How loud is too loud?

When Mr Nicholas Lau, 22, worked as a bartender at a nightclub, he used the ear plugs provided to muffle the loud music.

With the sound levels reduced to protect his hearing, he had to lean in slightly closer to his customers to hear them better and lip-read to get their drink orders right.

“I would double-check orders by repeating them, such as by asking: ‘Vodka lime?’ The customer would say yes or no, or indicate how many drinks he wanted,” he says.

Working as a freelance bartender at nightspots and live-music venues four years ago gave him an appreciation of the need to protect one’s hearing when working in loud environments.

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It is an issue that has been thrust into the spotlight after Japanese pop star Ayumi Hamasaki said on her blog earlier this month that she was going completely deaf.

Hamasaki, the best-selling Japanese solo artist of all time, has been deaf in her left ear since 2008, following an ear infection contracted eight years earlier. After falling ill, she did not drastically limit her exposure to loud noises and has continued to tour and perform. She says her right ear is weakening rapidly because it has been working to compensate for the deafness of her left ear.

  • Watch the decibels

  • Standing near a running jet engine: 145 decibels
    Rock concerts: 110 to 140 decibels
    Discotheque: 120 decibels
    Pneumatic drill: 110 decibels
    Regular exposure to sound more than 100 decibels for more than one minute risks permanent hearing loss.
  • Food blender: 85 to 90 decibels
    85 decibels (over eight hours) is the level at which hearing damage begins.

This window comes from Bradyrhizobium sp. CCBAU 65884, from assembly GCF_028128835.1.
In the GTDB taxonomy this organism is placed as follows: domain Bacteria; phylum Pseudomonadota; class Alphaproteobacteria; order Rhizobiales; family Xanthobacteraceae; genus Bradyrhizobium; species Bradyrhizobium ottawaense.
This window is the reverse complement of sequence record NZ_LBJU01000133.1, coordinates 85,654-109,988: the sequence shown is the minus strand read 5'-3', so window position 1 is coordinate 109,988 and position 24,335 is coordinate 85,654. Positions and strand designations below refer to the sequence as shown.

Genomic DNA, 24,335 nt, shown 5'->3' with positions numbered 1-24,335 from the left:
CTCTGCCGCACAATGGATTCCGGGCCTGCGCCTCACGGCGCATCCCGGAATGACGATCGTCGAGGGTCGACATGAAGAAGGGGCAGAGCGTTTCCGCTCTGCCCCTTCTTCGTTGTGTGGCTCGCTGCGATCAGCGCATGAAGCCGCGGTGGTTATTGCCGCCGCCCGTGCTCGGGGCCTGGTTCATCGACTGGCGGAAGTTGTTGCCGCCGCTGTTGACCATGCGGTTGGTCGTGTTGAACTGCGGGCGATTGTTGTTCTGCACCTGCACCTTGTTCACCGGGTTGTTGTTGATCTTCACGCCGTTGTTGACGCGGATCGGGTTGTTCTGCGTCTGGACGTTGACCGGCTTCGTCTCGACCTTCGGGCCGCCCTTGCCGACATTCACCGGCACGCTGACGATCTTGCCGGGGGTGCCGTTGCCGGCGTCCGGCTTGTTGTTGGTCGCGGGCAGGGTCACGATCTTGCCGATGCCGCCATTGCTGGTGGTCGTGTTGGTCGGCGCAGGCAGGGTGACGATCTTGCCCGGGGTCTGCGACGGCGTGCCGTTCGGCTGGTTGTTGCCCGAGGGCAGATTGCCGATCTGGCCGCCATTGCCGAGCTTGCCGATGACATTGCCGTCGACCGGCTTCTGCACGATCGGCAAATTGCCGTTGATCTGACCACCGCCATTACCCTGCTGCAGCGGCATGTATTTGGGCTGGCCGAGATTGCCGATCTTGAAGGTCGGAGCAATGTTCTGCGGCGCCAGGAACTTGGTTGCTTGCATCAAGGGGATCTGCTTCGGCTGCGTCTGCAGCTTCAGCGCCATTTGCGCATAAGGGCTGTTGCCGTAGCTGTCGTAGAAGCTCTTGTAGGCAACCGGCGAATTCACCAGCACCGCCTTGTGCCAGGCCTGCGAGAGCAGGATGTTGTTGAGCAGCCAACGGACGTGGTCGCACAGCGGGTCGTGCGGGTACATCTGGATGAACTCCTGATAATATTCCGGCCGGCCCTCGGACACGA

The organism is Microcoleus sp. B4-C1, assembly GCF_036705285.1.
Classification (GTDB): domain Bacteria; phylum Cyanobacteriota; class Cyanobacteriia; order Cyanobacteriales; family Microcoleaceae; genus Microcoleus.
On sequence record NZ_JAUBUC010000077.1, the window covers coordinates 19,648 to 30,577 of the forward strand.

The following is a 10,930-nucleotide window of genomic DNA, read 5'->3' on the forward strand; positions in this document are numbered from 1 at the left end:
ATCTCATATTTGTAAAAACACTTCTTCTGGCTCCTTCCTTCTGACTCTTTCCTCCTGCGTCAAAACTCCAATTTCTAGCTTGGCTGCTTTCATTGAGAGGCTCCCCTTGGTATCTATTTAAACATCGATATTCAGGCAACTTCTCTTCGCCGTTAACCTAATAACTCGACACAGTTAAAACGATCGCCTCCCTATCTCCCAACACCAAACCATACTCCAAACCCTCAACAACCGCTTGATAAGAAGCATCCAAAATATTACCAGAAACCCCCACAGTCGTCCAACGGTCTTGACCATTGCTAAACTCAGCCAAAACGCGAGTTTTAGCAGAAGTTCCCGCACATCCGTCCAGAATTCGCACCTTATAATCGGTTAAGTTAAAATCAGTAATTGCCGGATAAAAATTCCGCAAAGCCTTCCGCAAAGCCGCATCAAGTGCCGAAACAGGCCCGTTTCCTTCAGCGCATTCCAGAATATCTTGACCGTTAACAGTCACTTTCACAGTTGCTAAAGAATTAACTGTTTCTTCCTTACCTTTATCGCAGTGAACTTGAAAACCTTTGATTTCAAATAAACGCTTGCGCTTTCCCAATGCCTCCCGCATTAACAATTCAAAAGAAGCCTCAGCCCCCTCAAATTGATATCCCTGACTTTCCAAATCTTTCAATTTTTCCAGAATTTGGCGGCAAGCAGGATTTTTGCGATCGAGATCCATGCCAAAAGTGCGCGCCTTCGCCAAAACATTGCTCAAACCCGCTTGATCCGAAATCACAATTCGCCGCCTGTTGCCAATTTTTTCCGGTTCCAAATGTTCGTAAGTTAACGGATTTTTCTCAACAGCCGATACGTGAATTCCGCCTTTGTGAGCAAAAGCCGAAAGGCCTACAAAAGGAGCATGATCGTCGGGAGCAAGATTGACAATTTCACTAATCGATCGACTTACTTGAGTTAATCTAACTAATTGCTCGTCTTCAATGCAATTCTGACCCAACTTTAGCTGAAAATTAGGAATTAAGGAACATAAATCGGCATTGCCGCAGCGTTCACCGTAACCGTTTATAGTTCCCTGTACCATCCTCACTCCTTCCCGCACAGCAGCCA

• Average city traffic: 80 decibels
    Washing machine: 78 decibels
    Hair dryer: 70 decibels
    Normal conversation: 50 to 65 decibels
    Quiet office: 50 to 60 decibels
    Comfortable hearing levels are under 60 decibels.
  • Whisper: 30 decibels
    Normal breathing: 10 decibels
  • • Source: The United States’ National Institute on Deafness and Other Communication Disorders

But does this mean that those who work in noisy industries such as nightlife and construction have to be resigned to hearing loss?

The answer is “no”.

Experts say there are adequate regulations, as well as noise-limiting measures and equipment, to ensure that noise levels are kept in check and that the use of protective aids is vital.

But not all workers protect themselves against noise-induced hearing loss for a variety of reasons, such as a lack of awareness and the view that these protections are, ironically, a hindrance to hearing. The concern is that hearing loss can creep up on one stealthily and it can be too late when one grasps the severity of the situation.